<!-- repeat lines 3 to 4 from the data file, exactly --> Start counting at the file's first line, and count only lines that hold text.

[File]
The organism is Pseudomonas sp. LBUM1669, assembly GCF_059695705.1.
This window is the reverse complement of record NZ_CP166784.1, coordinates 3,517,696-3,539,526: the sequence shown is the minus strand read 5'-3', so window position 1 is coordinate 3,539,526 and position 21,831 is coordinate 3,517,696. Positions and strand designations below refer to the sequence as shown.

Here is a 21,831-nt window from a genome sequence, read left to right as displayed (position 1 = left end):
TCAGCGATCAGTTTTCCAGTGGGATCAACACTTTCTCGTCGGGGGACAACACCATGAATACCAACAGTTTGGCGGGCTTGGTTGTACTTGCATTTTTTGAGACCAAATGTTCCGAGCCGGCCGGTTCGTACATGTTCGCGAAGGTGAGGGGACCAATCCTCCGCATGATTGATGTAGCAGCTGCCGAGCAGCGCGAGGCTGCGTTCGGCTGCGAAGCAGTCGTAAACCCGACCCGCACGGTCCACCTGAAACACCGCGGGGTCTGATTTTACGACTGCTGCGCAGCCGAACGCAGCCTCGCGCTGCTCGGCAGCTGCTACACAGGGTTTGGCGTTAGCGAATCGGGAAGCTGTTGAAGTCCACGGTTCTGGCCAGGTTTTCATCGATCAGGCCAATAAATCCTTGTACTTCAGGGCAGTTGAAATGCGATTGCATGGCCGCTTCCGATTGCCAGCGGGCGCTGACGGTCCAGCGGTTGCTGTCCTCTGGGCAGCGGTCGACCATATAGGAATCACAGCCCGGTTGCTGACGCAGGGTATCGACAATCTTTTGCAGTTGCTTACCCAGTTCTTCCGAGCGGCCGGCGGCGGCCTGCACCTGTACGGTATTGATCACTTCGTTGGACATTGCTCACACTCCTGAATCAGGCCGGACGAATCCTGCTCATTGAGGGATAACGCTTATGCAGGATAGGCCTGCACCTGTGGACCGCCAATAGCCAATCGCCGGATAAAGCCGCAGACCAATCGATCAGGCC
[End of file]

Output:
Here is a 21,831-nt window from a genome sequence, read left to right as displayed (position 1 = left end):
TCAGCGATCAGTTTTCCAGTGGGATCAACACTTTCTCGTCGGGGGACAACACCATGAATACCAACAGTTTGGCGGGCTTGGTTGTACTTGCATTTTTTGAGACCAAATGTTCCGAGCCGGCCGGTTCGTACATGTTCGCGAAGGTGAGGGGACCAATCCTCCGCATGATTGATGTAGCAGCTGCCGAGCAGCGCGAGGCTGCGTTCGGCTGCGAAGCAGTCGTAAACCCGACCCGCACGGTCCACCTGAAACACCGCGGGGTCTGATTTTACGACTGCTGCGCAGCCGAACGCAGCCTCGCGCTGCTCGGCAGCTGCTACACAGGGTTTGGCGTTAGCGAATCGGGAAGCTGTTGAAGTCCACGGTTCTGGCCAGGTTTTCATCGATCAGGCCAATAAATCCTTGTACTTCAGGGCAGTTGAAATGCGATTGCATGGCCGCTTCCGATTGCCAGCGGGCGCTGACGGTCCAGCGGTTGCTGTCCTCTGGGCAGCGGTCGACCATATAGGAATCACAGCCCGGTTGCTGACGCAGGGTATCGACAATCTTTTGCAGTTGCTTACCCAGTTCTTCCGAGCGGCCGGCGGCGGCCTGCACCTGTACGGTATTGATCACTTCGTTGGACATTGCTCACACTCCTGAATCAGGCCGGACGAATCCTGCTCATTGAGGGATAACGCTTATGCAGGATAGGCCTGCACCTGTGGACCGCCAATAGCCAATCGCCGGATAAAGCCGCAGACCAATCGATCAGGCC